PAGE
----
Facts are facts: put a recreational crabber up against a commercial crabber, and the commercial waterman is going to win 10 out of 10 times. Those folks are out on the water every day, they know the tricks of the trade, and someone who crabs a couple-few times a month can’t really be expected to compete. Now, set aside who catches more crabs and let’s note that running a trot-line for crabs isn’t as easy as it seems. Baiting up 200-plus snoods is no piece of cake, tangling the line during deployment – or worse yet in your prop – is always a possibility, and choosing the right depth and spot can be a serious challenge. What’s worse is that if you do any of these things wrong, you may end up with a whole lot of work and no crabs. On the other hand, when everything goes right there’s usually no more efficient way for a recreational crabber to fill a bushel basket. So we talked with Dan Mallonee, of Bay Country Crabbing Supply, to find out some of the tips and tricks the pros use.

crabs in a bushel basket
If you want to look down and see this kind of bushel basket, tune in for tips from the professionals.

1. Look for hard bottom. “There are a lot of contributing factors to running a trot line,” Dan says. “But start with crabbing in an area where there’s a natural food source because if you’re crabbing where there are no crabs you won’t catch much regardless of all the other factors.”

How do you find good bottom in the first place? In order to continually discover new hotspots, Mallonee says that many sharpies have a 300- to 600-foot “sacrificial” line which they use to prospect, while placing the main line in an area they have already have more confidence in. Recreational crabbers are limited in line length while commercials are not, however, this doesn’t mean you can’t play the same game albeit on a smaller scale. Simply carry some snap-traps, in addition to your trot line. You can set them out in different areas away from your trot-line, to prospect.

2. Stop making them drop. Crabs that drop off before they can be netted are often alerted for one reason or another, and it’s usually our own fault. The reasons can include:

  • Excessive movement
  • Excessive speed
  • Rapid water temperature changes
  • Shadows causing rapid light changes

Carelessly swinging a net over the surface of the water can be enough to scare a crab off a bait, much less the rapid movements caused by a boat bouncing in rough seas. Excessive speed can also cause them to drop, and interestingly, is connected to the issue of rapid temperature changes – because pulling a crab quickly up through a strong thermocline can alert them. The lesson here is that when you see a potent thermocline on your fishfinder, try creeping along slower than usual. Then, there are shadows to worry about. You’ve probably heard that a boat’s shadow can cause crabs to drop, and Dan confirms the theory. He also notes that when crabs have moved deep and are under a strong thermocline and constantly drop off, it may be most effective to temporarily switch over to traps entirely since your quarry doesn’t have the option of dropping the bait once you start pulling up the trap. (If you never see a crab but your baits are coming up chewed, that’s a tip-off that crabs are dropping off while still down deep).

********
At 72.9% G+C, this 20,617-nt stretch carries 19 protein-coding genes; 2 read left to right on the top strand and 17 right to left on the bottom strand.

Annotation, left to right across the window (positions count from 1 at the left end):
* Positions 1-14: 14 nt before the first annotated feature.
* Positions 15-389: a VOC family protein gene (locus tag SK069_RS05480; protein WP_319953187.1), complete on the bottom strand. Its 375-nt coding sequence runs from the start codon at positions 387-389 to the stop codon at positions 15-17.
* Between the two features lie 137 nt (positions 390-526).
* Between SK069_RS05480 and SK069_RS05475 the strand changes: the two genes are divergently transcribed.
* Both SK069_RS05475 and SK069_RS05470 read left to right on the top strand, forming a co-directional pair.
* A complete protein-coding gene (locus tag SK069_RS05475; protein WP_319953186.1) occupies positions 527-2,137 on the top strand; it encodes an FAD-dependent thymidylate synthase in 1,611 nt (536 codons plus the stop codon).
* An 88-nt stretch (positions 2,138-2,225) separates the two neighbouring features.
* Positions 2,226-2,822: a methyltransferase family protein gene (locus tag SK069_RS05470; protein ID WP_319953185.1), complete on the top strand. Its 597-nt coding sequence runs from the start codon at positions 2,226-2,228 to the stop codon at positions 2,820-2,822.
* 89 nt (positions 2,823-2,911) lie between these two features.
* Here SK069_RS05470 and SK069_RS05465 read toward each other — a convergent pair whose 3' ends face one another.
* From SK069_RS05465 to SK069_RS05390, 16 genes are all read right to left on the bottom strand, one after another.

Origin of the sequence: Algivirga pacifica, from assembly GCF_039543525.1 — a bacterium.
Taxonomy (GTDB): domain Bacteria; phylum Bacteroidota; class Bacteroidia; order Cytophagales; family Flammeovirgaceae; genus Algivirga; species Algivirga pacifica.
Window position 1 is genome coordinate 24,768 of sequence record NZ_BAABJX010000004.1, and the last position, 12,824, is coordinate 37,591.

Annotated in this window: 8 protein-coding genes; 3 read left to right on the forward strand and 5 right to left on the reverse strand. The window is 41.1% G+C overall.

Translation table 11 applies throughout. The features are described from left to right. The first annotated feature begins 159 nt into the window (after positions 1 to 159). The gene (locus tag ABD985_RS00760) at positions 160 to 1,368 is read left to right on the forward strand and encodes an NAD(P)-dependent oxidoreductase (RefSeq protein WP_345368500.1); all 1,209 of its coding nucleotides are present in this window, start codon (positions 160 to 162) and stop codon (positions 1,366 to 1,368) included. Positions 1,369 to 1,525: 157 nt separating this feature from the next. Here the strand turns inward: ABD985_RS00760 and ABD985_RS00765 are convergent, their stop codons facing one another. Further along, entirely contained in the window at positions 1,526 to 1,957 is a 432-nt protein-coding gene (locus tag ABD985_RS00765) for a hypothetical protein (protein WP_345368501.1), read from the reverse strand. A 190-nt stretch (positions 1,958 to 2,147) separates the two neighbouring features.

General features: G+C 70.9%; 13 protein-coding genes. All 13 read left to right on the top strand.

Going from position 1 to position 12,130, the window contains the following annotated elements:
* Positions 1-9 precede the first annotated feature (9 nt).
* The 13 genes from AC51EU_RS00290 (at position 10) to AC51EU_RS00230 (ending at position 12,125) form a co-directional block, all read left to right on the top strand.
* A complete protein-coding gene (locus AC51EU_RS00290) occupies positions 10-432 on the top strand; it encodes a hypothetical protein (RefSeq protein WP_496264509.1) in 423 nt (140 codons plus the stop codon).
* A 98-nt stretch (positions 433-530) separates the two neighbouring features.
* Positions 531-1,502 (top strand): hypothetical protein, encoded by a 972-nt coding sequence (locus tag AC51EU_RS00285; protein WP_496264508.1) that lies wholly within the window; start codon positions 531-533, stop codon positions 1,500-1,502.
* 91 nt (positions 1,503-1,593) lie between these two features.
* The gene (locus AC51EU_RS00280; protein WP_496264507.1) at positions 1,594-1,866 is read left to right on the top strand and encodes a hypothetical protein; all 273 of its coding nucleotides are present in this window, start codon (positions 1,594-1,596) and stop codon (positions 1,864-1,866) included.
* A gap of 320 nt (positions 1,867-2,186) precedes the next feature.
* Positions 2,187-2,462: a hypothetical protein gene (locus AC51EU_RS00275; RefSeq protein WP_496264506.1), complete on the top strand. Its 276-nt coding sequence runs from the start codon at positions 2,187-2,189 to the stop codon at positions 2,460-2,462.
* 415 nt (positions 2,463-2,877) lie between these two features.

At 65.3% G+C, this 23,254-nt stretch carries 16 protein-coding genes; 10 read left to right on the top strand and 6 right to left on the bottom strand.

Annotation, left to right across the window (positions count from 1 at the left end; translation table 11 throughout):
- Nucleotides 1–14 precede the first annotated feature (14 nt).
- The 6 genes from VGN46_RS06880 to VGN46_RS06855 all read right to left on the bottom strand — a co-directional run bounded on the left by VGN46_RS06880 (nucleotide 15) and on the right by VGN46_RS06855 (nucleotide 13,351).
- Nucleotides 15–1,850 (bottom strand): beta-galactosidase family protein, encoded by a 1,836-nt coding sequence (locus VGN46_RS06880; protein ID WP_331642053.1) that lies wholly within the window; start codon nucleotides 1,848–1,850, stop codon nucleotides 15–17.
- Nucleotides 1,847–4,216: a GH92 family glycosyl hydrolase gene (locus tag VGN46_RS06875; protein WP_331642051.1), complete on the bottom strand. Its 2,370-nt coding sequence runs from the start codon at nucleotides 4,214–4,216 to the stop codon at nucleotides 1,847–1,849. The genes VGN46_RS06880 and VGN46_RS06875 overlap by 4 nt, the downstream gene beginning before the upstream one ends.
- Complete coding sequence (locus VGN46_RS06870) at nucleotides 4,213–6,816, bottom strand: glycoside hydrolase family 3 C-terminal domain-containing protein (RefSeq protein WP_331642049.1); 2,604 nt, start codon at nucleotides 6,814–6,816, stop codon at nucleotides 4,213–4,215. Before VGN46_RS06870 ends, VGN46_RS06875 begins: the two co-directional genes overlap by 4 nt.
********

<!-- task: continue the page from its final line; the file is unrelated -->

3. Play the tide. Just as with fishing, playing the tide can have a huge impact on the catch. Also like fishing, crabs often bite best on the change of a tide. When the switch is happening it’s time to stop taking breaks, work fast, and keep running that line – wait until the tide’s quit, to take a rest.

4. Consider “micro-crabbing.” Sometimes the crabs just aren’t moving (like that dead tide timeframe), and when you lay out your line, you’ll catch all the crabs in that one area in a couple of runs. If you have a good first run and then the catch drops off quickly, it’s a sign you should move the line. It doesn’t have to be moved far, but just needs to be laid over new ground where you haven’t already scooped up the crabs in the immediate area. Dan suggests pulling the line and re-laying it, as opposed to dragging it onto new turf. “Dragging puts a lot of wear on your gear and can lead to snags,” he says. “It’s usually better to just pull the line up and then lay it out again.”

5. Get the bait right. There are actually a lot more nuances to baiting up a trot line than some people think. For starters, fowl necks are a lot tougher than regular chicken necks. Second, as you’re baiting up, strip any remaining skin off the neck and throw it away. The skin may be oily but for whatever reason it doesn’t attract the crabs and a neck covered in skin is no good. And third, you’ll do best if you use clam early and late in the season. “You’ll know when it’s time to switch by watching the commercial guys,” he says. “And remember to show them proper etiquette. Slow down when passing or approaching them, be friendly, and if you’re not sure where their floats are be sure to ask.”

trot-lining for crabs
Running a trot line for crabs is no small feat for a chicken-necker (especially single-handed) but it can lead to banner catches.


  • PVC “sticks” will get you by for a while, but they break with no warning. Serious crabbers will get an aluminum stick.
  • Get a good net with a galvanized mesh. Everyone has their own favorite version, but don’t skimp. And if it’s too long for your boat and rig, don’t be afraid to cut the handle down.
  • If necks get snagged on the hoop of your net, you can add a strip of tight-mesh wire around the top six to seven inches and secure it in place with zip-ties.

For more crabbing intel, check out How to Go Crabbing With Pull Traps, and Crabbing 101: Trot-Lining Tips.

Want to learn how to trot line from a kayak? Check out this video: